In April 1987, Princess Diana was one of the first very high profile people to be pictured touching those afflicted with aids, this had a remarkable impact in changing peoples opinions and attitudes to the disease. It was certainly a charity but not following the rules and traditions of the Royal family. Her contribution to changing the publics opinions on AIDS suffers was outlined in December 2001 by Bill Clinton at the lecture on AIDS. She also made a private visit to show her affection to untreatable ill AIDS patients. “HIV does not make people dangerous to know.
You can shake their hands and give them hug heaven knows they need it”, These were the wise words of Princess Diana. She was portrayed to be patient and to be filled with positive energy. As well as working on charities such as AIDS she contributed her name to the campaign to band landmines. All her personal support is said to have been a crucial factor in encouraging Britain and the other many countries that supported the Ottawa Treaty. The Ottawa Treaty searched to launch a ban on the use of anti-personnel landmines. In 1998 Robin Cook made a point of aying tribute to all the contribution of Princess Diana. January 1997, perhaps had to be the most publicised charity of her appearances. She visited the landmine survivors in hospitals, journeyed de-mining projects and was attending mine awareness education classes about the dangers of mines straight away neighboring homes and also villages. She also visited Bosnia with the land mine survivors in August of that year. The reason why she was so interested was because her center of attention was focused on the injuries that come about, often to children, a while after the conflict has finished.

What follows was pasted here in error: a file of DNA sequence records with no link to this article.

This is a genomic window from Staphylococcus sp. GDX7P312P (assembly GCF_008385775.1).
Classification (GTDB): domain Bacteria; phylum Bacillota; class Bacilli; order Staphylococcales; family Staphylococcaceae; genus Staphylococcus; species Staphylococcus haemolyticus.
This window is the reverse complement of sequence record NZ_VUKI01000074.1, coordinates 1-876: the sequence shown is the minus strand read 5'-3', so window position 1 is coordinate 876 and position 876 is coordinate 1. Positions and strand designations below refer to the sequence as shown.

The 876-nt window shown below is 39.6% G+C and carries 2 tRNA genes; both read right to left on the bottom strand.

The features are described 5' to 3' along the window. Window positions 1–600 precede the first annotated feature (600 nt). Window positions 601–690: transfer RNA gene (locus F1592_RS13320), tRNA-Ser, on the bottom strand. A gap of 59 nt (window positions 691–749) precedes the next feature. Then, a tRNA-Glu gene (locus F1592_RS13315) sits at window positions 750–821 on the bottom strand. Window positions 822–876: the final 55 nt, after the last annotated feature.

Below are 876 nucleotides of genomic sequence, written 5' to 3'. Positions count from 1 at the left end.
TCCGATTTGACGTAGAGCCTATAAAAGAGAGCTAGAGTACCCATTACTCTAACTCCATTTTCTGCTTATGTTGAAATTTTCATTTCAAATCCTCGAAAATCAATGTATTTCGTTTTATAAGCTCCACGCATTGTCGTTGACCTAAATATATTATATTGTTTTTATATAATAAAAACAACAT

She was mostly admired for her influence on the signing by the governments of the UK and other nations of the Ottawa Treaty, which created an international ban on the use of anti- personnel landmines. She was a good leader as she possessed the five important qualities; that being patience, open mindedness, trustworthiness, confident speaker and intelligence. In order to be an effective leader, one must have these qualities. Her dedication to bring about change and help in many charities was one of the most popular beliefs in to her being an effective leader.
Although some believe she was not a great leader, or leader at all to their knowledge. They believe that she showed to much dedication to these charities which took up most her time, leaving her with minimal time to develop any other skills that she might have used to be a good leader. Many people have there own opinions on whether she was a great leader or not. Some people think that she was one of the best where other believe she did not show any sign of leadership being a princess. Overall, Princess Diana is seen as a great role model who bought about a great and significant change to the world.
She will never be forgotten. Bibliography Pettinger. T. . Princess Diana Biography. [internet] Oxford, Oxford University. http://www. biographyonline. net/people/biography_princess_diana. html Unknown. [1998-2011]. Welcome Princess Diana. [Internet]. Unknown http://www. princess-diana. com/diana/diana. php Kay. R  The Sunday Telegraph – Diana The Untold Stories Part 6: The independent Princess , P 99-107 Kay. R  The Sunday Telegraph – Diana The Untold Stories Part 10: Land Mines and Love